There are lots of people complaining that they have one or two problems with their notebook due to hibernation and that makes one wonder if hibernation actually damages a computer. As a matter of fact, I hate shutting down my laptop because of the time taken to start up and the time taken to restore my browser tabs which may be up to fifteen at times. Hibernating your computer is a very good way to save your work but people often try to convince me that it’s going to damage my motherboard eventually. Is there any truth to this? Is it a practice one should avoid?
First, let me try to tell you what happens when your system goes into hibernation. What most people do not know is that when you hit the hibernation button, your computer actually shuts down but it usually stores a file on your hard disk which is used to restore whatever you’ve been doing.
Myths About Hibernation
1. It consumes battery and reduces battery life
This isn’t true because hibernation consumes the same power as when you shut down. Practically, there is no power consumption whatsoever. Only Sleep mode consumes battery
2. Hibernation damages your hard disk
I don’t believe this to be true. Like I mentioned earlier, when your computer goes into hibernation, it stores a system file in which the memory is written.The file is stored in the root of your hard disk with the name hyberfil.sys. This stores whatever you’re doing and it’s the same file windows uses when it’s powered back on to take your OS back to it’s previous state. While your system is hibernating and the file is being created, it’s advisable not to move your computer so as not to give the hard disk any kind of shock.
So far this is observed, I doubt if hibernation can damage your hard disk.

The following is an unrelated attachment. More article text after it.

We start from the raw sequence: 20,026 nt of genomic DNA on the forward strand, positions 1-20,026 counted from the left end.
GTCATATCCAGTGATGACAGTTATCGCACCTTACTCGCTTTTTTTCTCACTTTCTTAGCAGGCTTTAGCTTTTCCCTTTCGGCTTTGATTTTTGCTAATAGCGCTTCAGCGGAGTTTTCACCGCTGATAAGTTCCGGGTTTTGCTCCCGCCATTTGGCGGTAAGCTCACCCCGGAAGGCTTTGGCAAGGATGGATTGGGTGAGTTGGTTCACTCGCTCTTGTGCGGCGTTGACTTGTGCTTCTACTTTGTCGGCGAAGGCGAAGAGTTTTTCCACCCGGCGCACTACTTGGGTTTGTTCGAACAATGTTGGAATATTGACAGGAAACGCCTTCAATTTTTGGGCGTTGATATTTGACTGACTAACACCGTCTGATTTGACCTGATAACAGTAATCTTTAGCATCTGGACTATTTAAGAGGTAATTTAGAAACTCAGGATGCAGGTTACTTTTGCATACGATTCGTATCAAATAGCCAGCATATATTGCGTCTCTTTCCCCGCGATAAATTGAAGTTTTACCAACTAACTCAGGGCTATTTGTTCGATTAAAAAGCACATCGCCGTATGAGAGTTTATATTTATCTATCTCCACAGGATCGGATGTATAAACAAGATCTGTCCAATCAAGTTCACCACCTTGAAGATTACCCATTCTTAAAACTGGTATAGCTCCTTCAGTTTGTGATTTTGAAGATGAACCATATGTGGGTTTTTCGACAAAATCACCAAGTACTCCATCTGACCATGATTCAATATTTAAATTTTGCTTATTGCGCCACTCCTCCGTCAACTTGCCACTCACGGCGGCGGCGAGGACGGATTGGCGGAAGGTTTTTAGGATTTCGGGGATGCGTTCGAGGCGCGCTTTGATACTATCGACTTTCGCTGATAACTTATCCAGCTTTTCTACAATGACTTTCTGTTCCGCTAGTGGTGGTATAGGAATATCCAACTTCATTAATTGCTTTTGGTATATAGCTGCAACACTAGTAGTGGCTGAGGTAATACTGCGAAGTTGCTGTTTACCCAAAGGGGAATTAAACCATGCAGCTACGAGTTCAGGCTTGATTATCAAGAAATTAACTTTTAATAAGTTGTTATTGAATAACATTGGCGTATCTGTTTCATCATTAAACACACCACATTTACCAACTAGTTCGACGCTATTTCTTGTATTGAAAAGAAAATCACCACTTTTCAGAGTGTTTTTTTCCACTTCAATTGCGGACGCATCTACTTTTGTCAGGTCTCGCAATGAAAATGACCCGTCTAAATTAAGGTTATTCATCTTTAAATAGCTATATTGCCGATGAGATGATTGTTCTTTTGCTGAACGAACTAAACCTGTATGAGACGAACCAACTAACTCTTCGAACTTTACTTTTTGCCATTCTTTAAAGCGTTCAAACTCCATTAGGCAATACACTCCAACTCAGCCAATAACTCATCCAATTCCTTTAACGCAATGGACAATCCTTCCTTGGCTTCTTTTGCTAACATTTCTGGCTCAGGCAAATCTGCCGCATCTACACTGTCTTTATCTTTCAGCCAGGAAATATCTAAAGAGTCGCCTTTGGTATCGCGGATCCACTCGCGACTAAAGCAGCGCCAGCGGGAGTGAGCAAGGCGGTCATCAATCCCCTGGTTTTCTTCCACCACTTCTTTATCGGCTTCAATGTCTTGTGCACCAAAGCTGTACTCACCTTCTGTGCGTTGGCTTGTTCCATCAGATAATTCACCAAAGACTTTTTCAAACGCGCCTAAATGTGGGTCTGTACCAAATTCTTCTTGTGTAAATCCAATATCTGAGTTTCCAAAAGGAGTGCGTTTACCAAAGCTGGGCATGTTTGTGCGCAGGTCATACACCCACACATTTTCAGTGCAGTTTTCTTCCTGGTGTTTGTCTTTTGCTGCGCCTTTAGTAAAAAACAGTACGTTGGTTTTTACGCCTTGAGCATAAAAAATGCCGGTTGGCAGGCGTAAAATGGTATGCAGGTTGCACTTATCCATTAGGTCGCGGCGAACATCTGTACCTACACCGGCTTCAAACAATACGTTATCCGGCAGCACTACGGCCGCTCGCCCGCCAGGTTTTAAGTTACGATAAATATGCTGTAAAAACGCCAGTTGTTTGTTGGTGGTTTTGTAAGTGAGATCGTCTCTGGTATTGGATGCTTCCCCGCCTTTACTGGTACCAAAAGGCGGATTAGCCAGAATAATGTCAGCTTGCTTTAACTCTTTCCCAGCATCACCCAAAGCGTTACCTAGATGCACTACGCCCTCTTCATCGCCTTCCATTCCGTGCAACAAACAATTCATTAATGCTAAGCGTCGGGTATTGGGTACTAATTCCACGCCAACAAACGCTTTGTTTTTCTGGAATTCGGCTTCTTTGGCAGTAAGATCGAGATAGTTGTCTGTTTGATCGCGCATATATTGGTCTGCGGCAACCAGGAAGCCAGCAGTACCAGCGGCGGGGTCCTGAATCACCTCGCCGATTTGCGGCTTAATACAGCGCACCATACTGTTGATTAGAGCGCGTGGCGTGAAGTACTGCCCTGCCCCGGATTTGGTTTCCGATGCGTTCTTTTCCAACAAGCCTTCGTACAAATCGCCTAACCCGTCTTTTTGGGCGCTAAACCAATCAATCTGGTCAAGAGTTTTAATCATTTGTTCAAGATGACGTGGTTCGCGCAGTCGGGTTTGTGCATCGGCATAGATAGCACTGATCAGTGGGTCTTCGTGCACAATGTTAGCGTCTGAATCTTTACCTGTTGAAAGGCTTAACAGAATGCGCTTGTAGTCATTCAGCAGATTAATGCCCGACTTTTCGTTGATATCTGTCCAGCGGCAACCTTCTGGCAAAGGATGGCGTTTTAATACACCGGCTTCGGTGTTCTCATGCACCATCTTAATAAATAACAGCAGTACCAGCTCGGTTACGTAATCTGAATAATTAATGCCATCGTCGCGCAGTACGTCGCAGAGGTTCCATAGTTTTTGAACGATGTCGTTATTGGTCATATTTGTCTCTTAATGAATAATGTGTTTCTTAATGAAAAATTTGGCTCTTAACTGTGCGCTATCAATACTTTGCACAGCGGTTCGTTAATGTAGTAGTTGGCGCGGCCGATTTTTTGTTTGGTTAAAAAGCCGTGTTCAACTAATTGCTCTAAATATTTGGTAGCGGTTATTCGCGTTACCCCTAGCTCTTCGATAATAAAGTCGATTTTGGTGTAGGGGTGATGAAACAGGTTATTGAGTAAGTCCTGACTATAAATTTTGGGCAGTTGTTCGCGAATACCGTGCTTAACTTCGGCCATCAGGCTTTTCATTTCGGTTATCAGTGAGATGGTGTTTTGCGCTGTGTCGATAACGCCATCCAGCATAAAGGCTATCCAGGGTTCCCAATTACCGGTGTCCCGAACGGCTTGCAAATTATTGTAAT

3. Hibernation damages the motherboard
This isn’t true, it’s got nothing to do with the motherboard. If you hibernate and your motherboard gets fried, it’s just a coincidence.
4. Sleep mode is safer than hibernation
I don’t believe this to be true but it’s a matter of choice. When you put your computer to sleep, it still consumes power though it’s just a little and some amount of system resource is still used to maintain your work but it’s totally different with hibernation – your system saves your work and totally shuts down.
Precautions to be taken when using hibernation
Hibernation has lots of advantages but there are also certain things you should know to safely use it:
1. Do not hibernate when you just installed new drivers. Certain drivers need a fresh restart to fully install.
2. It’s not advisable to hibernate when you’re running heavy applications like HD games. These applications eat up your RAM and saving all that information on your hard disk can slow down your computer considerably.
3. Whenever you notice that your computer’s rather too slow, don’t hibernate. Hey, shutting down won’t hurt, right?
Now, here’s the summary of the whole thing:
Hibernate: Saves your session and turns off the computer. When you turn on the computer, Windows restores your session.
Sleep: Keeps your session in memory and puts the computer in low power state so that you can quickly resume working.
Whichever you use depends on your choice but I prefer hibernating which is safe. It hasn’t damaged any of my computers all these years and I’m not so sure it will. It’s perfectly safe, those rumors are not true.Do you have a different view or had a bad experience with hibernation? Let’s hear it.